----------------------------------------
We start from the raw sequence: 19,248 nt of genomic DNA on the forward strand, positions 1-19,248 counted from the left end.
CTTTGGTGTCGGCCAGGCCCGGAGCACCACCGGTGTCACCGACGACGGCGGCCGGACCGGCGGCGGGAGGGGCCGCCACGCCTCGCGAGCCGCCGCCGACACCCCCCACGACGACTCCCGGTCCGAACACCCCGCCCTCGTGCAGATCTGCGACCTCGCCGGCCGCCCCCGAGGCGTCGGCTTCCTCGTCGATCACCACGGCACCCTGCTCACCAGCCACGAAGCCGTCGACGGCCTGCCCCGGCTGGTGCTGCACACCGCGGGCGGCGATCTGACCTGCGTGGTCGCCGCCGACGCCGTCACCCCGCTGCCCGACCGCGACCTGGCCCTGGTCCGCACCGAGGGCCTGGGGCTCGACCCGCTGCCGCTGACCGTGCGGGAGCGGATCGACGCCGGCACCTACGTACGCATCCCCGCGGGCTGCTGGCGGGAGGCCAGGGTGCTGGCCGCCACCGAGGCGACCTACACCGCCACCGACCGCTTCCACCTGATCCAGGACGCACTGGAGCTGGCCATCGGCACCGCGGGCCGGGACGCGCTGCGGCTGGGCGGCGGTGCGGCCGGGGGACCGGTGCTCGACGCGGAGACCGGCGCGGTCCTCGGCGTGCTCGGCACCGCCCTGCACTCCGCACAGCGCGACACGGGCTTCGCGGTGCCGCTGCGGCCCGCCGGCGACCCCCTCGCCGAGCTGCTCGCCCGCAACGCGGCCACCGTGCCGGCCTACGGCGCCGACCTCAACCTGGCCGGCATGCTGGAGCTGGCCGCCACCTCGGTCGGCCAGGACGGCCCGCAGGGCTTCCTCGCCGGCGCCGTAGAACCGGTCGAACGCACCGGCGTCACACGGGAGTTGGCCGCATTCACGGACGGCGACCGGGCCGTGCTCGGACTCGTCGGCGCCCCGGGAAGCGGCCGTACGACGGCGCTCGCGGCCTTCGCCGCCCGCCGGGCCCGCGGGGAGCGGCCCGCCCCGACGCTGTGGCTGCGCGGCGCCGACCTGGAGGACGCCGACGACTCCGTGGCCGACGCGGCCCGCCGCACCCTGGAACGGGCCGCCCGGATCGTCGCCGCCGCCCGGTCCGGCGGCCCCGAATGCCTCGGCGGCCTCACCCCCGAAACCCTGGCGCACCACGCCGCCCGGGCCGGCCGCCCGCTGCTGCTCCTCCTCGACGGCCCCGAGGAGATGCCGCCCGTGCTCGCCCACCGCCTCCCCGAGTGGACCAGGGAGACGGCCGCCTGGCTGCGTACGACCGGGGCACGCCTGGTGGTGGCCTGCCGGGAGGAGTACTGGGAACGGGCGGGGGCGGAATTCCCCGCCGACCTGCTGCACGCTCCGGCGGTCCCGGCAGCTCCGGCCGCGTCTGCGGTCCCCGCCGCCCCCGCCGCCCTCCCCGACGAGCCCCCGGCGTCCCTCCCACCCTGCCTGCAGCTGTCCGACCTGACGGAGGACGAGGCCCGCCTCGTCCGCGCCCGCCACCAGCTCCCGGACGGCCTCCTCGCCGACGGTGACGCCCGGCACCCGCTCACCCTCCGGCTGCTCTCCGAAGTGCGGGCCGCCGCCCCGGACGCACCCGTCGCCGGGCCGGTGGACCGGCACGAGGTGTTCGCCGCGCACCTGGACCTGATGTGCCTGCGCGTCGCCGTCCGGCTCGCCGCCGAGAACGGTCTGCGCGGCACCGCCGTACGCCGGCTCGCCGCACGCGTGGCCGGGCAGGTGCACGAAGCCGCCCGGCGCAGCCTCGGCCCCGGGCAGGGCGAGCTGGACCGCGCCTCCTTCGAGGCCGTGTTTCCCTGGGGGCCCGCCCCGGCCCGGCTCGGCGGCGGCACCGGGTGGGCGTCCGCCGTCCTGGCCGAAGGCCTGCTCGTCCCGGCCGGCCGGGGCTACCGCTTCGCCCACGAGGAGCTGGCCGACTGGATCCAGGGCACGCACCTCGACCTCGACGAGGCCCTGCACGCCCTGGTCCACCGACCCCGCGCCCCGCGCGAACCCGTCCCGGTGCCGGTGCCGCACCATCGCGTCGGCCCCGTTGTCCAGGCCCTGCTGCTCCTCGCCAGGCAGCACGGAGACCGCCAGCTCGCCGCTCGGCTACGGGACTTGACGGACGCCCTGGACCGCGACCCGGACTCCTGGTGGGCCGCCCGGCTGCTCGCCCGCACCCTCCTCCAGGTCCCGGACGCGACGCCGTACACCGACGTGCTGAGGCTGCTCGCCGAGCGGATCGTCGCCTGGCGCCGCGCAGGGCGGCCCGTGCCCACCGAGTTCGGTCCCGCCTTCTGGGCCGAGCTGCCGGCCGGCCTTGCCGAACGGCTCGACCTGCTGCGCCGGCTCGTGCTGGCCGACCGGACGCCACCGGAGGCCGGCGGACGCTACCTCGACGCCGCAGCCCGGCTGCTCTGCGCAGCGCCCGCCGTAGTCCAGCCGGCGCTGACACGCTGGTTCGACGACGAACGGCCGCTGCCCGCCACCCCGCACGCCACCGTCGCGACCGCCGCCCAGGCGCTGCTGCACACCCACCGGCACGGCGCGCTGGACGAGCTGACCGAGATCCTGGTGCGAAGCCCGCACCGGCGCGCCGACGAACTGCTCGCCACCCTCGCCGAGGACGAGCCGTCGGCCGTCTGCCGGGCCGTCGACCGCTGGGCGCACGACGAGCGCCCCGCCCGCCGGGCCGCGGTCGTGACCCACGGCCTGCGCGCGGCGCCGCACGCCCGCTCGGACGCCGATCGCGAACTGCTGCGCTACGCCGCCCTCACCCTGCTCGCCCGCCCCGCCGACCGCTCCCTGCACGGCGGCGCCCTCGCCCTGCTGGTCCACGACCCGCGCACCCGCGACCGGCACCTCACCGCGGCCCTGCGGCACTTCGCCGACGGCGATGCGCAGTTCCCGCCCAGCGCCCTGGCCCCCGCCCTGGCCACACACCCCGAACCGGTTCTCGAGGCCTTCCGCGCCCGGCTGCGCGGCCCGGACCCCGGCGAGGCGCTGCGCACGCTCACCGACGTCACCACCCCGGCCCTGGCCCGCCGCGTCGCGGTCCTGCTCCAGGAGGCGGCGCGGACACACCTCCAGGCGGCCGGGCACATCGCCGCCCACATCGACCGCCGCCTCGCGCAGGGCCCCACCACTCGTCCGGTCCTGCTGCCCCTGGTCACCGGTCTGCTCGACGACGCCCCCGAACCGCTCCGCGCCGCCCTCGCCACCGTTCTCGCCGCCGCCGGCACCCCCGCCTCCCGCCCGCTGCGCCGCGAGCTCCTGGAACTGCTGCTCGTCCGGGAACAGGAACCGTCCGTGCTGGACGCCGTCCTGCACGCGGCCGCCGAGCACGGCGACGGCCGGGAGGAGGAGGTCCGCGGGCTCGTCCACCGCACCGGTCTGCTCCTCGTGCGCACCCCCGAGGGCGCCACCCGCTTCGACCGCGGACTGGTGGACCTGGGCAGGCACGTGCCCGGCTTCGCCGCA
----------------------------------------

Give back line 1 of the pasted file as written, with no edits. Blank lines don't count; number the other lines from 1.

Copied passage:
We start from the raw sequence: 19,248 nt of genomic DNA on the forward strand, positions 1-19,248 counted from the left end.